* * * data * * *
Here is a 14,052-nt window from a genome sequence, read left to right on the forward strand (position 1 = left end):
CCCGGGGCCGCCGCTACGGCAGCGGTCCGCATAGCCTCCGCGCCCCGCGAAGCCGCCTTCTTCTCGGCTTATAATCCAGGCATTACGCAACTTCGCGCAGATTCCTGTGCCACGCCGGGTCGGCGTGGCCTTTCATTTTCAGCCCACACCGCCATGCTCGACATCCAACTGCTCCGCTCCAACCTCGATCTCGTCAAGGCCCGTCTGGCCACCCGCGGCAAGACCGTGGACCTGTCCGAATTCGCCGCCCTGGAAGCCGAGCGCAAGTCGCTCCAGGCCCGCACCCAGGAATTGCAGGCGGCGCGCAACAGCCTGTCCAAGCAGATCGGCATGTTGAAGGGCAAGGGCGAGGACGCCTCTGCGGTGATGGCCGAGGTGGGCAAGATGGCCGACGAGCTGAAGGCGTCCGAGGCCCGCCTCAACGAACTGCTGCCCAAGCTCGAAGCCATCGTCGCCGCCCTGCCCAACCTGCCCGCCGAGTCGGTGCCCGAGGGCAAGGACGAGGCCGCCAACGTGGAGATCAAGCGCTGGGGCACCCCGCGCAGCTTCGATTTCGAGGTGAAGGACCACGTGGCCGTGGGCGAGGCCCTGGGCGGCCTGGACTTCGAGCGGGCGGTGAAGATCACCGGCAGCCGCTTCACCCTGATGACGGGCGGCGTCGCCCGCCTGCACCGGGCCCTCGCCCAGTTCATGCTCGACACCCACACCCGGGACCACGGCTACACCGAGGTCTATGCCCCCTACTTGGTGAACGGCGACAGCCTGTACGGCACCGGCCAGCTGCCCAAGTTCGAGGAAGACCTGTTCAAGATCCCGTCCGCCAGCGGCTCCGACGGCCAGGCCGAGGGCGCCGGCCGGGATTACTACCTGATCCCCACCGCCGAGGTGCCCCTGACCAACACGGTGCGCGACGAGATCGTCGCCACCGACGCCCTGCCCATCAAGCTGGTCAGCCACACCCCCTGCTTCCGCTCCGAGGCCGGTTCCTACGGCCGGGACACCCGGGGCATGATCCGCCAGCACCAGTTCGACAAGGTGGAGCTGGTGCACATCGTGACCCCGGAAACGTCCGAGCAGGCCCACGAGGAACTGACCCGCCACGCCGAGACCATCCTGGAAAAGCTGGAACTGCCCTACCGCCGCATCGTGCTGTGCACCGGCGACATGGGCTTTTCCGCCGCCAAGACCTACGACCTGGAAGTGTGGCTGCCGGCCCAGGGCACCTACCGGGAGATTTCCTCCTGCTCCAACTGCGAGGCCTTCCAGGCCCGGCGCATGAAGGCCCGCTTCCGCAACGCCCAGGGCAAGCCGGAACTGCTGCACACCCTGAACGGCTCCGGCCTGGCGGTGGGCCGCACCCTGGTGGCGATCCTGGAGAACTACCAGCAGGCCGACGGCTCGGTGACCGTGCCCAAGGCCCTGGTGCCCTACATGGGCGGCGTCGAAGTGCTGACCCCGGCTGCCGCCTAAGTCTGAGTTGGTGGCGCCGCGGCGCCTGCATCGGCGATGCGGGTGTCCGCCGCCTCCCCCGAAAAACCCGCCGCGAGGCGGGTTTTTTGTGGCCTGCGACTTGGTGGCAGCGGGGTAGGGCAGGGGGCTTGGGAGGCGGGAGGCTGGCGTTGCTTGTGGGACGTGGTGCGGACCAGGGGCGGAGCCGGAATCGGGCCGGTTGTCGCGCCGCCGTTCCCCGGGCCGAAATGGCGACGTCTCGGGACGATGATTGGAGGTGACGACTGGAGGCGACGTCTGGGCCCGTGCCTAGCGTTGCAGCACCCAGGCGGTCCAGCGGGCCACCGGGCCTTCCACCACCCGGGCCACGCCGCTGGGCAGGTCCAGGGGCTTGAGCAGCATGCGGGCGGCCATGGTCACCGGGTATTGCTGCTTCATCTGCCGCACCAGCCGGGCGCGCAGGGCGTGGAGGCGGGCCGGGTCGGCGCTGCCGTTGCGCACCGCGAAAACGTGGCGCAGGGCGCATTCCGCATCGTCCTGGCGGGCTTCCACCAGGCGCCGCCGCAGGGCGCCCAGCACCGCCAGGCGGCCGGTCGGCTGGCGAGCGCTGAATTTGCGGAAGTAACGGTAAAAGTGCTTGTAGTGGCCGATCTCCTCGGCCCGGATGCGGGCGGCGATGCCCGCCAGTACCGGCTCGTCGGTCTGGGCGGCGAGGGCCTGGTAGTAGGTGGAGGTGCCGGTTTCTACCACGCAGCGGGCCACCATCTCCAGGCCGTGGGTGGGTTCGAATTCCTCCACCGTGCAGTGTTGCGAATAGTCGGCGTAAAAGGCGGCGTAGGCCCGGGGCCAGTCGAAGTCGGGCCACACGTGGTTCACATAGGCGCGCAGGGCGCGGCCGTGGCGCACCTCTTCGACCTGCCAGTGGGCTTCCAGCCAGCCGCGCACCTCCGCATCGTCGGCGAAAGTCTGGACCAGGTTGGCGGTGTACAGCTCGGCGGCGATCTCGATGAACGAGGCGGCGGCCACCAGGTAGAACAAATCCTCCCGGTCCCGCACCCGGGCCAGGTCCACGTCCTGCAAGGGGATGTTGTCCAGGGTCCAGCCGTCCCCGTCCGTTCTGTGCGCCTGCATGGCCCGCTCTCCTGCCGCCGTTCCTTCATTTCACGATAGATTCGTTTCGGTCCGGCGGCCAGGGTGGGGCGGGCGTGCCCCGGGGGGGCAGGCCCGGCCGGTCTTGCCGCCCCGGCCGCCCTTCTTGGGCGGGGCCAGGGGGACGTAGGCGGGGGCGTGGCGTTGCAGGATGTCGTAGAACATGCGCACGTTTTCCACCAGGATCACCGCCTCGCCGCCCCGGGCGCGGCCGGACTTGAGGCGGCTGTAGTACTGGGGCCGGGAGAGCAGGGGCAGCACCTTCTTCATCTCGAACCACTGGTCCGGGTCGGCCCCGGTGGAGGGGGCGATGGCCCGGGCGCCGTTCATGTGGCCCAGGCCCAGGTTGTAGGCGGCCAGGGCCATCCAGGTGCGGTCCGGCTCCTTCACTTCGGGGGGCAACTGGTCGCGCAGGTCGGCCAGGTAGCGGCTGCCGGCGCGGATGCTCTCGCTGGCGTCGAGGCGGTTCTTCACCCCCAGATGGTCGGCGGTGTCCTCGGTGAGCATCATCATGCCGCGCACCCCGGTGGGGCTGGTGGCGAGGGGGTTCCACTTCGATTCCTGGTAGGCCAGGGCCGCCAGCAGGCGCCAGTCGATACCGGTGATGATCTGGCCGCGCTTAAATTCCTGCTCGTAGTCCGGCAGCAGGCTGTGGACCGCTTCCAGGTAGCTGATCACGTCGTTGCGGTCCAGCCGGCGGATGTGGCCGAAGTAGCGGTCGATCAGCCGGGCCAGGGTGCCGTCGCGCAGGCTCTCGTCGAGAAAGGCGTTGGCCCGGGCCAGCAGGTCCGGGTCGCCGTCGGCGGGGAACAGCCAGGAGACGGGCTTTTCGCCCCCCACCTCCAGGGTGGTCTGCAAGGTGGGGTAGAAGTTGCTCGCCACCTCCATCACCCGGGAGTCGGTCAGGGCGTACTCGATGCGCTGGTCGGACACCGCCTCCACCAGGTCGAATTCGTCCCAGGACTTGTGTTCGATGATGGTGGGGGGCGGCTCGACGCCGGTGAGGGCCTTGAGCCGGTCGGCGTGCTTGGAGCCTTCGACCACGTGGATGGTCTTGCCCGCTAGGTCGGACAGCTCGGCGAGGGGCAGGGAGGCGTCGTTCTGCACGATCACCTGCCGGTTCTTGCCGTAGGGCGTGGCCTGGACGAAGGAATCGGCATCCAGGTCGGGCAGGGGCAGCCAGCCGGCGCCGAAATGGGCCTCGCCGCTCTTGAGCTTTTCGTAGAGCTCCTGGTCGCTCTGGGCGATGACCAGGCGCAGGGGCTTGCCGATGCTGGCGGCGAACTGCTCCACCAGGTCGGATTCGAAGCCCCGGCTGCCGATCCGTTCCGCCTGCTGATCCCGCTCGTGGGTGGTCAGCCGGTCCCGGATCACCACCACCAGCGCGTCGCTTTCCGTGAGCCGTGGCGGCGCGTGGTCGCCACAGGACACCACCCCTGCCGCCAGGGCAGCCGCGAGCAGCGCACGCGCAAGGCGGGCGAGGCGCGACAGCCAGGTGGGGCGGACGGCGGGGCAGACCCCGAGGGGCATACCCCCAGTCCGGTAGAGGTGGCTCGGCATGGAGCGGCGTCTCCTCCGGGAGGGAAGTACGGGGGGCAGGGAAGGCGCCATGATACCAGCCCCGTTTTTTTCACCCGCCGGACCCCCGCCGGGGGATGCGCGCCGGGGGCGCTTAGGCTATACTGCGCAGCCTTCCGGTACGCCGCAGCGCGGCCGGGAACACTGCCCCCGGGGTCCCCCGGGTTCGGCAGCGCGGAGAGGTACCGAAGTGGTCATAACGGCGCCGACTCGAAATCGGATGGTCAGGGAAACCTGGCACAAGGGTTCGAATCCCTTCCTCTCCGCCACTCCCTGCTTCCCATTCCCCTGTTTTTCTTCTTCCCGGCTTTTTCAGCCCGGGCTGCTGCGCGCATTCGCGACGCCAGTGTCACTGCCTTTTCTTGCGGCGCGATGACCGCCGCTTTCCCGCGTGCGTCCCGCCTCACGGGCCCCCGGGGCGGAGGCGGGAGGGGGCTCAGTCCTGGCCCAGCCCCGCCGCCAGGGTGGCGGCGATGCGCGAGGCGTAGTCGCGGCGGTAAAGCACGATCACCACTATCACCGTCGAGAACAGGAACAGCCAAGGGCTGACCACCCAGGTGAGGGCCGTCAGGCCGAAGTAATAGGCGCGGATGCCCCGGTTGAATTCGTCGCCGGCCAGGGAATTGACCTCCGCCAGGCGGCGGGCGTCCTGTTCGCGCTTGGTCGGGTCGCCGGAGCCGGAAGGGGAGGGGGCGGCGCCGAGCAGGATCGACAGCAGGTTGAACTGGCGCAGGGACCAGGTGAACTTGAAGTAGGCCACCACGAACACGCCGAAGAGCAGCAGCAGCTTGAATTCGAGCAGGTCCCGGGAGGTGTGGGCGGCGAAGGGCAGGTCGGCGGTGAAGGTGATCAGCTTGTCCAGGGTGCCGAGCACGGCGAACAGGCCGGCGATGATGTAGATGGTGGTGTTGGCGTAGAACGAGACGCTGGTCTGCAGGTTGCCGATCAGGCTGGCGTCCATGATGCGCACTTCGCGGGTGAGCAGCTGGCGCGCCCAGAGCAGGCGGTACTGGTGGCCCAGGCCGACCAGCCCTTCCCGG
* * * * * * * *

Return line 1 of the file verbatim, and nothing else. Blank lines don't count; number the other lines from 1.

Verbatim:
Here is a 14,052-nt window from a genome sequence, read left to right on the forward strand (position 1 = left end):